Countries that have committed to protect and promote human rights – all Council of Europe Member States – must shape their digital-related policies to ensure that they do not interfere inappropriately with human rights, and that legislative and regulatory frameworks are created that foster the best possible enjoyment of human rights. They must ensure that effective remedies are in place, and that relevant institutions, the judiciary first and foremost, are well prepared and properly equipped to understand and address effectively the complexity of human rights issues stemming from the online environment. Assisting its Member States in this challenging task is a high priority at the moment for the Council of Europe.
Only in the past three years have we developed a set of important guidelines and standards addressing the most pressing issues: the Guidelines on the protection of individuals with regard to the processing of personal data in a world of Big Data (2017)1 seek to ensure that when Big Data involves the processing of personal data, each of us is in a position to exercise our personal autonomy and our right to control our data; the Recommendation CM/Rec (2018) 22 on the roles and responsibilities of Internet intermediaries addresses the challenge of shaping a rule of law-based relationship between State authorities and intermediaries and their respective human rights obligations and responsibilities; the Committee of Ministers Declaration on the manipulative capabilities of algorithmic processes (13 February 2019), seeks to raise awareness about the dangers for democratic societies that emanate from the possibility of employing these technologies to manipulate and control not only economic choices but also social and political behaviours.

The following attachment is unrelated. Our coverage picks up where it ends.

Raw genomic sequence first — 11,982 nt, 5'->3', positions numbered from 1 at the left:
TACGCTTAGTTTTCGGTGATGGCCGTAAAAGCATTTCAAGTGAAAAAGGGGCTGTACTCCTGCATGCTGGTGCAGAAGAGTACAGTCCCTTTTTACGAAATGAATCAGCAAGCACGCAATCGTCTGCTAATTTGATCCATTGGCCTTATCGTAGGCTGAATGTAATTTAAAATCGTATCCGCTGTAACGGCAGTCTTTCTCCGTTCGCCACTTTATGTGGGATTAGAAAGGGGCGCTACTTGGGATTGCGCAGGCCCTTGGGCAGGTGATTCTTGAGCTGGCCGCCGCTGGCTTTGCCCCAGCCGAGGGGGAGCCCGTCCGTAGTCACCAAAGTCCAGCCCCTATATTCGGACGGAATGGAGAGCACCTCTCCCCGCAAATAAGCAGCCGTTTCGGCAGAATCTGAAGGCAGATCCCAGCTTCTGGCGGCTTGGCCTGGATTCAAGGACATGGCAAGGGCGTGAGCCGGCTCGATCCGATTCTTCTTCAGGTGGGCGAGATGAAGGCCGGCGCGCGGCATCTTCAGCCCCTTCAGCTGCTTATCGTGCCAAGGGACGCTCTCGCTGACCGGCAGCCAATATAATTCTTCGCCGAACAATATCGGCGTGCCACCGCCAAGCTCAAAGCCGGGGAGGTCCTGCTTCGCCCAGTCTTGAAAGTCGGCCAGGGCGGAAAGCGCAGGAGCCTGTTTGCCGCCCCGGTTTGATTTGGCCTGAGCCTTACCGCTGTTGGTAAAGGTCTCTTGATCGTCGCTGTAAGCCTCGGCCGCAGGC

We are currently preparing a Recommendation on the human rights impacts of algorithmic systems that will provide concrete guidance to States in their roles as users, procurers and regulators of algorithms, and to private sector players on concrete issues such as how datasets should be managed, how data processing infrastructure should be developed, or how algorithms should be modelled and tested. Most importantly, as recently decided by the Committee of Ministers, Member States’ representatives will start examining, on the basis of broad multi-stakeholder consultations, the feasibility and potential elements of a legal framework for the development, design and application of artificial intelligence, based on the Council of Europe’s standards on human rights, democracy and the rule of law.
These standards can guide Council of Europe Member States in shaping their Internet-related policies. But already now, we must ensure that any adverse impact on human rights is remediable. Courts have a crucial role in ensuring redress for those who have experienced adverse effects, accountability for those who are responsible, and preventing such harms from recurring. Thus far, a clear template for the involvement of courts and other independent bodies in identifying and remedying rights violations stemming from digital technologies is missing. This seminar was intended to provide an opportunity to explore the ways to better secure the protection of human rights online, address current challenges facing the judiciary, and examine the role of the courts in mapping the way forward in a human rights compliant manner.